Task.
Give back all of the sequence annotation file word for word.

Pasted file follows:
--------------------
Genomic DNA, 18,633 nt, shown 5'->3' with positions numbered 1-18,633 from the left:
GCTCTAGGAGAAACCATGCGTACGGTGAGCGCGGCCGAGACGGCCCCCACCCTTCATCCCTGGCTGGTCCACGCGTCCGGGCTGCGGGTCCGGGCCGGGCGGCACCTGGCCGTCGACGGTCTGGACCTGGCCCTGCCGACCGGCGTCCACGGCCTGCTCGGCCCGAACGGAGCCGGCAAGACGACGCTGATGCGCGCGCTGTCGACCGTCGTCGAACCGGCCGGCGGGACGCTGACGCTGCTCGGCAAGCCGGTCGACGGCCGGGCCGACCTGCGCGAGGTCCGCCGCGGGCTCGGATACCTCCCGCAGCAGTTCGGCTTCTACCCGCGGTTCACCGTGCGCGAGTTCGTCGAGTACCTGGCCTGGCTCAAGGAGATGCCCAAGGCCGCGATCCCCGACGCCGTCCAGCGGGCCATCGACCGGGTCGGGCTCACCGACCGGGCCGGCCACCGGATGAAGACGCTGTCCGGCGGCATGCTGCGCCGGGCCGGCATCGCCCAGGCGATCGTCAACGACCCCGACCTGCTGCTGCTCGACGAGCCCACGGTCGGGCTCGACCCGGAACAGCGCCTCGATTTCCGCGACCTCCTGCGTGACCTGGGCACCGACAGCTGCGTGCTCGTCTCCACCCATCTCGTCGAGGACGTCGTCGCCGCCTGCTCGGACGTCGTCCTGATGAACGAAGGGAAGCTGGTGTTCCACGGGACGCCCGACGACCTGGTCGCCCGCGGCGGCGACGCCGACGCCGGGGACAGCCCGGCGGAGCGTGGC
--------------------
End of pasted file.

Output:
Genomic DNA, 18,633 nt, shown 5'->3' with positions numbered 1-18,633 from the left:
GCTCTAGGAGAAACCATGCGTACGGTGAGCGCGGCCGAGACGGCCCCCACCCTTCATCCCTGGCTGGTCCACGCGTCCGGGCTGCGGGTCCGGGCCGGGCGGCACCTGGCCGTCGACGGTCTGGACCTGGCCCTGCCGACCGGCGTCCACGGCCTGCTCGGCCCGAACGGAGCCGGCAAGACGACGCTGATGCGCGCGCTGTCGACCGTCGTCGAACCGGCCGGCGGGACGCTGACGCTGCTCGGCAAGCCGGTCGACGGCCGGGCCGACCTGCGCGAGGTCCGCCGCGGGCTCGGATACCTCCCGCAGCAGTTCGGCTTCTACCCGCGGTTCACCGTGCGCGAGTTCGTCGAGTACCTGGCCTGGCTCAAGGAGATGCCCAAGGCCGCGATCCCCGACGCCGTCCAGCGGGCCATCGACCGGGTCGGGCTCACCGACCGGGCCGGCCACCGGATGAAGACGCTGTCCGGCGGCATGCTGCGCCGGGCCGGCATCGCCCAGGCGATCGTCAACGACCCCGACCTGCTGCTGCTCGACGAGCCCACGGTCGGGCTCGACCCGGAACAGCGCCTCGATTTCCGCGACCTCCTGCGTGACCTGGGCACCGACAGCTGCGTGCTCGTCTCCACCCATCTCGTCGAGGACGTCGTCGCCGCCTGCTCGGACGTCGTCCTGATGAACGAAGGGAAGCTGGTGTTCCACGGGACGCCCGACGACCTGGTCGCCCGCGGCGGCGACGCCGACGCCGGGGACAGCCCGGCGGAGCGTGGC